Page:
and there is something on his mask, something large and white-pink and rippled that extends outward, into the doorway, where Cheyschek cannot see. As Cheyschek nears, he sees that the something on his compatriot’s face is actually somethings: a pair of huge hands grasps the sides of the man’s head, yet the thumbs have been shoved deep into the man’s eye sockets, all the way up to the second knuckle.
In college I read a leaked script of BATMAN BEGINS, and I appreciated that the audience's first sighting of the superhero felt like something out of the movie ALIEN: you saw the action from the point of view of the criminals, and Batman was their predator. I always enjoy that nasty thrill, staging a scene so that the hero is more like the monster from a horror movie.
So whenever Shara is really puzzled by something, she takes her thoughts and sorts them, threshing them out like chaff from wheat, tunneling down and through her mind as she tries to wring truth from everything she knows, a frequently endless list of annotations, qualifications, categorizations, and exceptions all collected as she interrogates herself:
Structuring Shara's thought processes like a long, complicated list is one of the more whimsical things I've ever done as a writer.
“No,” I said. “I am on an errand. I have a Burden. I must deliver my Burden to Jukov himself, and no one else.” And they laughed.
Others may disagree, but Jukov is/was probably the most terrifying entity in the DIVINE CITIES world.
Mulaghesh has never looked at this list—she never wanted to—but she casts an eye over a page now, reviewing notes written decades ago by the now-dead Saypuri soldiers who locked all these things away:
Lists of whimsical, magic things that no one understands are always fun to write. That's half of HARRY POTTER, really
That was honestly what I thought of at first read when this part came about. I pictured it as a mix between the room of requirement's storage incarnation, the dept. of mysteries with its shadowy conte…
“You’re a mhovost, aren’t you? One of Jukov’s pets.” The little girl sits up, but there is something disturbingly mechanical about the motion, as if she’s being pulled by strings. Her face, which was once contorted into a look of such heart-piercing agony, is now utterly blank, like that of a doll.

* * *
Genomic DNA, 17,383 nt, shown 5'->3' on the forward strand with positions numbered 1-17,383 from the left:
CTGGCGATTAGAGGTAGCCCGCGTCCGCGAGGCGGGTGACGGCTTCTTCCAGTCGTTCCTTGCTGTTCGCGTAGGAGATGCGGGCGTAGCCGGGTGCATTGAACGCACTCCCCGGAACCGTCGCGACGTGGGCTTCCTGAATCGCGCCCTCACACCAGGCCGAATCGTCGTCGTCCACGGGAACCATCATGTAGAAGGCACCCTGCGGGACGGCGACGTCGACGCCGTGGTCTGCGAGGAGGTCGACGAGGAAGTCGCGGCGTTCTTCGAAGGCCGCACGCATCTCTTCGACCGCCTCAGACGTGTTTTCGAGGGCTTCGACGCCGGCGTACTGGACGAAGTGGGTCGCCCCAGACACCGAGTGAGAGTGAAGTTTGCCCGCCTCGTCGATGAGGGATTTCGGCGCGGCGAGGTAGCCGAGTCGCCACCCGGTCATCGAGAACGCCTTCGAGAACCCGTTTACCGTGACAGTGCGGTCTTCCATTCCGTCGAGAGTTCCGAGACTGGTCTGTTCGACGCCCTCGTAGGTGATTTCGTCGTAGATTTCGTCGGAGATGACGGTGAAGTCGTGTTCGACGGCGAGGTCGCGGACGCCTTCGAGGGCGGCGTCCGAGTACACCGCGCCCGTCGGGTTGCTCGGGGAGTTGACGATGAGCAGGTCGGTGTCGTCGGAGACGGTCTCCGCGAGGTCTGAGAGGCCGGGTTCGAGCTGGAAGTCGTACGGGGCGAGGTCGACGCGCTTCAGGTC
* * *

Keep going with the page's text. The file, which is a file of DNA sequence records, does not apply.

I'm not sure I've ever written something as gleefully nasty as the mhovost - though I'm working on it.
The interior of the Unmentionable Warehouse is musty beyond belief, much more so than the Seat of the World: it is like entering the home of a hugely ancient, hoarding old couple. Shara hacks miserably against the bloody handkerchief around her hand. “Is there no ventilation here?”
Steven Spielberg went into his own Unmentionable Warehouse in KINGDOM OF THE CRYSTAL SKULL, but I didn't find it terribly thrilling. I felt obliged to write my own rendition, possibly in response.
Sigrud’s boots make hollow thumps as he walks across the ice. He can tell right away that the ice is slightly less than two feet thick. A good ice, he thinks, for sleighs and horses.
I remember folding laundry and listening to Promentory from LAST OF THE MOHICANS and suddenly getting the idea for this scene. I wish I could bottle that feeling.
I sing and caper Dance and twirl And many a merry pattern I weave But cross me not, children For there is no burning coal in all the fires of Bulikov No raging storm in all the South Seas No element on this earth or in this world That could match my fury. My name is Jukov And I do not forget. —THE JUKOSHTAVA, BOOK SIX
She immediately sees that they are walking tangles of many complicated miracles, but inside there are real human beings, people who have been forcefully conscripted into Kolkan’s service.
I have it set to 'Want to Read', but I don't get giant cliff notes from the author for any other books on that list.
Probably because most authors don't post giant Cliff's Notes for their books. Which is a darn shame IMO!
Sure, it's great for someone who finished the book, and wants to refresh their memory before the next one, but terrible for those tracking the book to read later.